The next step is to anchor up current so your chum drifts back to the wreck. Frozen ground chum and pilchards or glass minnows can work wonders. Have a throw away buoy for your anchor because you do not want to fight a good fish over the wreck. It’s first instinct may be to run into the debris and cut you off, but the greater risk is that a goliath grouper will eat it. Even though most of these wrecks are in less than 20 feet of water, they still hold goliaths up to 800 lbs. I’ve had goliaths eat 25 lb permit right below the boat and bull sharks eat everything that the giant grouper miss. It can be tough but the best story comes from Capt Randy Towe who is a regular visitor to these shallow wrecks. One day he brought his friend, Dave Crusiger, out to the Blue Hole. Dave is a jet pilot and an experienced diver and wanted to take a first hand look at what was living around the rim of the whole; so after they’d caught a few snapper and grouper, Dave decided to hop over the side and see what was really happening below them.
The water is usually pretty murky in the Gulf, but on this particular day, it wasn’t that bad and there wasn’t much current, so over he went. The depth to the edge of the ‘Hole’ is around 40 feet and the actual hole drops to 125’ or more. As Dave worked his way to the bottom, the first thing he noticed was a 600 lb goliath hovering directly under the boat. When he reached the 40’ bottom, he could see dozens of Goliath groupers holding on and just over the edge. There were lots of snapper and grouper but the goliaths were off the chart size wise. This explained why anything that got hooked and couldn’t be horsed to the surface got eaten. A goliath would suck in its prize and, as soon as it felt the rod tension, it would simply swim down into the safety of the ‘Hole’ and cut the line on the edge.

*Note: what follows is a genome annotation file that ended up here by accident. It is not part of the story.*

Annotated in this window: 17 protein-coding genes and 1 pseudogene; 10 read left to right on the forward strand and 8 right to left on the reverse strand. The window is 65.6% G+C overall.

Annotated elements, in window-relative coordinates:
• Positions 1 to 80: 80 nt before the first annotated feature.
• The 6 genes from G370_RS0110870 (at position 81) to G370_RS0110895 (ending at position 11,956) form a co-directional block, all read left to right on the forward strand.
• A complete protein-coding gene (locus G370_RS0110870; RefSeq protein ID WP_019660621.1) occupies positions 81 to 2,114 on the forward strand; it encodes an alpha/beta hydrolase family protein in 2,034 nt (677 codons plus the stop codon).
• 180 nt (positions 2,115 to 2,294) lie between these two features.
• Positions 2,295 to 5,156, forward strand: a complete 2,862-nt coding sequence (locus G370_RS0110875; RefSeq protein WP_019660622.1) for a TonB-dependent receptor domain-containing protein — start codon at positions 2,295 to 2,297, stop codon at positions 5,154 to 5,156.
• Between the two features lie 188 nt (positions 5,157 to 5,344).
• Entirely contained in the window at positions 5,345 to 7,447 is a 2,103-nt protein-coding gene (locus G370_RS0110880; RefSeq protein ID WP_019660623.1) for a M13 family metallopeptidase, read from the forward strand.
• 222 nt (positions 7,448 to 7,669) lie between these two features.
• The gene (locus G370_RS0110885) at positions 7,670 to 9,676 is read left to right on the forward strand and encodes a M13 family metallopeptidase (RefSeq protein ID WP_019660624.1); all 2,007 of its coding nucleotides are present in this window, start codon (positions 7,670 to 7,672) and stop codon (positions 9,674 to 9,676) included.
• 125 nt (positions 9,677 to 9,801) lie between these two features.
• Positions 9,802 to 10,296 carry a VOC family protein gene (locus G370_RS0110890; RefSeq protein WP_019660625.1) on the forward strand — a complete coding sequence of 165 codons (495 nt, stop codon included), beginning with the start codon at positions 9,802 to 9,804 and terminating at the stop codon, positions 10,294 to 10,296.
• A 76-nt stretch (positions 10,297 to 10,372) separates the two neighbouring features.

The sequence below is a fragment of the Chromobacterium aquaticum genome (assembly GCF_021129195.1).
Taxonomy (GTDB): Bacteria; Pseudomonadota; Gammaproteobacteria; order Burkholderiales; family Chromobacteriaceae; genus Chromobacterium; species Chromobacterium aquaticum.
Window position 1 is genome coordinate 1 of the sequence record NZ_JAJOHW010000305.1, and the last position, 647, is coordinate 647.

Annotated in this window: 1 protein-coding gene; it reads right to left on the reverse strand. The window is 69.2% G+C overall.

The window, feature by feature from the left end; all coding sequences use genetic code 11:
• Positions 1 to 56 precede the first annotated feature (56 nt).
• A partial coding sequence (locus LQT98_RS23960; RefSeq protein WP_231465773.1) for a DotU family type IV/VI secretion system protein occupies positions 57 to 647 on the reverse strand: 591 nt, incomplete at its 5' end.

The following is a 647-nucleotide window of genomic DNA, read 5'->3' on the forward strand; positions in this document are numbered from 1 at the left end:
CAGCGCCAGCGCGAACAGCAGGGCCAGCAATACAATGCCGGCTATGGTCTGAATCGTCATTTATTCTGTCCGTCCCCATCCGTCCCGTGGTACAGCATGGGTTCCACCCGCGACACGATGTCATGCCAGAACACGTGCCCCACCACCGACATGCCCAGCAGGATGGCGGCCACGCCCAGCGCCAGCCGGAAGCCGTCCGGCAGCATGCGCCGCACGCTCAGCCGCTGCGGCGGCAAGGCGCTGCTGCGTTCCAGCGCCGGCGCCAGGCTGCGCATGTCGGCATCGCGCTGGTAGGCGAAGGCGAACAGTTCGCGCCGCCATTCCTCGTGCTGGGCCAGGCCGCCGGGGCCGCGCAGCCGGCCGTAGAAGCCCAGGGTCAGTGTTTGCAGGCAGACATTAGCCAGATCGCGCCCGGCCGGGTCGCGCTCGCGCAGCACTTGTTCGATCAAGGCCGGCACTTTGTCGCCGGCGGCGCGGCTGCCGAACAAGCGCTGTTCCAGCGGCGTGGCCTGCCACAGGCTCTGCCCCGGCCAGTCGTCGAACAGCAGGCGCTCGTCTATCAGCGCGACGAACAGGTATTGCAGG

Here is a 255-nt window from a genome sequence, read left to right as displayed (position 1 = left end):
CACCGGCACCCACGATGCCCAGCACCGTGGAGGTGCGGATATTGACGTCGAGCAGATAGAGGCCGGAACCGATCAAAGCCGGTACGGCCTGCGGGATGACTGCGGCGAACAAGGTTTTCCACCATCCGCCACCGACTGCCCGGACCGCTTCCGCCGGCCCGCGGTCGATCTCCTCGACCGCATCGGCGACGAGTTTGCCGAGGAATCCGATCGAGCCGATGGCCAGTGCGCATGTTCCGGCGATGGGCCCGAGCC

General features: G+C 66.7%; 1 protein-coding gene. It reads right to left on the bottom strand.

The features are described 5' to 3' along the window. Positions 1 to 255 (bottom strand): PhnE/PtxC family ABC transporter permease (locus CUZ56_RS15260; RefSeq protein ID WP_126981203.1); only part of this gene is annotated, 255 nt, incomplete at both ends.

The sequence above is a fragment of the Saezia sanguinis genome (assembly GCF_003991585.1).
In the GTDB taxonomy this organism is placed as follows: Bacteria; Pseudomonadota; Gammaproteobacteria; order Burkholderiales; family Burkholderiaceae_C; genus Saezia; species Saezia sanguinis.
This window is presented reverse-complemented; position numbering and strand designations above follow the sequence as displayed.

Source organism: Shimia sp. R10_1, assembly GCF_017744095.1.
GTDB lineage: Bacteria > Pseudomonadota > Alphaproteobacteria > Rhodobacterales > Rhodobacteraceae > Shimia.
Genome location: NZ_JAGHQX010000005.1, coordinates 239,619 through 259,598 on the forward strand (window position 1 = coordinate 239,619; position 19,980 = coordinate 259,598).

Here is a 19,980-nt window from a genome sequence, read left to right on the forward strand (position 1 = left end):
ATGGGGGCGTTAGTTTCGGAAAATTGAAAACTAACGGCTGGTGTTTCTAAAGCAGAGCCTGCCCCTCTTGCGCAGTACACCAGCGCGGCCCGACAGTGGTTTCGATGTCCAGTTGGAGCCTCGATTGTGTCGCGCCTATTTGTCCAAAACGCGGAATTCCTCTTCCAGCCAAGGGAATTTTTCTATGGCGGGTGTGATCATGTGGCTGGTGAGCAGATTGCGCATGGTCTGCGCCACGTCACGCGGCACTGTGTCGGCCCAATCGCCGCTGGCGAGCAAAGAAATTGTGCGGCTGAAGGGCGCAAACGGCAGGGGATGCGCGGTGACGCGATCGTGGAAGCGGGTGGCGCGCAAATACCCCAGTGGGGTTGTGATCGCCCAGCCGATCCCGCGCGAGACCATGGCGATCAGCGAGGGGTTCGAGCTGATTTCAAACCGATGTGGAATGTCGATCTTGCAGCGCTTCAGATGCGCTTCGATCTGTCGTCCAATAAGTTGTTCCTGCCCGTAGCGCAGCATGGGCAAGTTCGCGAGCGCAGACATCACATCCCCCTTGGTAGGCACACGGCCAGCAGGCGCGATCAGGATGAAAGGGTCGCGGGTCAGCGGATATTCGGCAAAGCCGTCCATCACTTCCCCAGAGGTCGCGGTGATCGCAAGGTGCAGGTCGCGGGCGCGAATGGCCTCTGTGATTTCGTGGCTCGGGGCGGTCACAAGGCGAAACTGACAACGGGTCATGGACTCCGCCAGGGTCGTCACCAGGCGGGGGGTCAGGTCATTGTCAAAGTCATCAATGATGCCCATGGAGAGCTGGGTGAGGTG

As he crouched on the edge of the ‘Hole’, Dave looked up at a school of permit swimming overhead when suddenly he was covered by an immense shadow. It completely blocked out the light and looked like a boat except it wasn’t a boat – it was a bull shark. A huge bull shark. As he looked up and around, all he could see were sharks….dozens of them. That was the end of his ‘Blue Hole’ diving career. When he got back into the boat, and calmed down, he finally looked at Randy and said: “On a spook factor scale of 1 to 10, that was a 12”. He was in the water less than 8 minutes. If you want to know why it’s next to impossible to land a fish on some of the shallow Gulf wrecks…just ask Dave.